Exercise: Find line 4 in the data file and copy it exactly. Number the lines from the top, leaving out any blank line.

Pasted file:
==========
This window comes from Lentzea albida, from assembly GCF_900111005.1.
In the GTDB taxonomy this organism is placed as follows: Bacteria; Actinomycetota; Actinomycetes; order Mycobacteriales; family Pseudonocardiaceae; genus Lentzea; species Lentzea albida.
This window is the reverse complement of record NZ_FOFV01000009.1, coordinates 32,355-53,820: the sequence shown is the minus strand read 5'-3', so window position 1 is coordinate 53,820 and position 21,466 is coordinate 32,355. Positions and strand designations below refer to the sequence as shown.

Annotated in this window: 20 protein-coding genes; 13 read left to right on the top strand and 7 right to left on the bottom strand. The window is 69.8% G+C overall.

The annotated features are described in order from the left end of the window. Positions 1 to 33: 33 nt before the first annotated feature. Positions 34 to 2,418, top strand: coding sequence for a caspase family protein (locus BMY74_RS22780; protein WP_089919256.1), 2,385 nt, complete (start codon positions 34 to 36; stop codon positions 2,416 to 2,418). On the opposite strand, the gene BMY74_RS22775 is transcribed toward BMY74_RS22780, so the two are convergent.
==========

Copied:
Annotated in this window: 20 protein-coding genes; 13 read left to right on the top strand and 7 right to left on the bottom strand. The window is 69.8% G+C overall.